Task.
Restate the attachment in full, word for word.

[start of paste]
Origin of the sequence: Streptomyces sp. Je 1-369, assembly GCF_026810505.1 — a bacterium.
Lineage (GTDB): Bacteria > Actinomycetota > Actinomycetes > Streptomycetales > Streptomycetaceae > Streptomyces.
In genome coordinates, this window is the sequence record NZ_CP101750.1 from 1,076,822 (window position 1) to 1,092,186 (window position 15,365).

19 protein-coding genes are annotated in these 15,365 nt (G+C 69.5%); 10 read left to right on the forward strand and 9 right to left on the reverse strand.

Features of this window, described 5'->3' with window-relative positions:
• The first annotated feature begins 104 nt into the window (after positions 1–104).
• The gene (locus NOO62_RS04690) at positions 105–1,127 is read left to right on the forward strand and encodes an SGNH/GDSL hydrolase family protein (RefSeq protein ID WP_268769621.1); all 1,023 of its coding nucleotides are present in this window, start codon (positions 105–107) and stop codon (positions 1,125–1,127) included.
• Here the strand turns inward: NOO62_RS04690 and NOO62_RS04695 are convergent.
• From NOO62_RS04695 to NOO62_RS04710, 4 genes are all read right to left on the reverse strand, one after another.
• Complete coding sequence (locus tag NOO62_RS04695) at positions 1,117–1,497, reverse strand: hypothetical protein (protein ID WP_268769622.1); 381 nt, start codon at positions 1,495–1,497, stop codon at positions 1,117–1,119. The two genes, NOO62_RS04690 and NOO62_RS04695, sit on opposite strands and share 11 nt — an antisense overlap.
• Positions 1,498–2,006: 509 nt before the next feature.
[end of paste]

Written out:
Origin of the sequence: Streptomyces sp. Je 1-369, assembly GCF_026810505.1 — a bacterium.
Lineage (GTDB): Bacteria > Actinomycetota > Actinomycetes > Streptomycetales > Streptomycetaceae > Streptomyces.
In genome coordinates, this window is the sequence record NZ_CP101750.1 from 1,076,822 (window position 1) to 1,092,186 (window position 15,365).

19 protein-coding genes are annotated in these 15,365 nt (G+C 69.5%); 10 read left to right on the forward strand and 9 right to left on the reverse strand.

Features of this window, described 5'->3' with window-relative positions:
• The first annotated feature begins 104 nt into the window (after positions 1–104).
• The gene (locus NOO62_RS04690) at positions 105–1,127 is read left to right on the forward strand and encodes an SGNH/GDSL hydrolase family protein (RefSeq protein ID WP_268769621.1); all 1,023 of its coding nucleotides are present in this window, start codon (positions 105–107) and stop codon (positions 1,125–1,127) included.
• Here the strand turns inward: NOO62_RS04690 and NOO62_RS04695 are convergent.
• From NOO62_RS04695 to NOO62_RS04710, 4 genes are all read right to left on the reverse strand, one after another.
• Complete coding sequence (locus tag NOO62_RS04695) at positions 1,117–1,497, reverse strand: hypothetical protein (protein ID WP_268769622.1); 381 nt, start codon at positions 1,495–1,497, stop codon at positions 1,117–1,119. The two genes, NOO62_RS04690 and NOO62_RS04695, sit on opposite strands and share 11 nt — an antisense overlap.
• Positions 1,498–2,006: 509 nt before the next feature.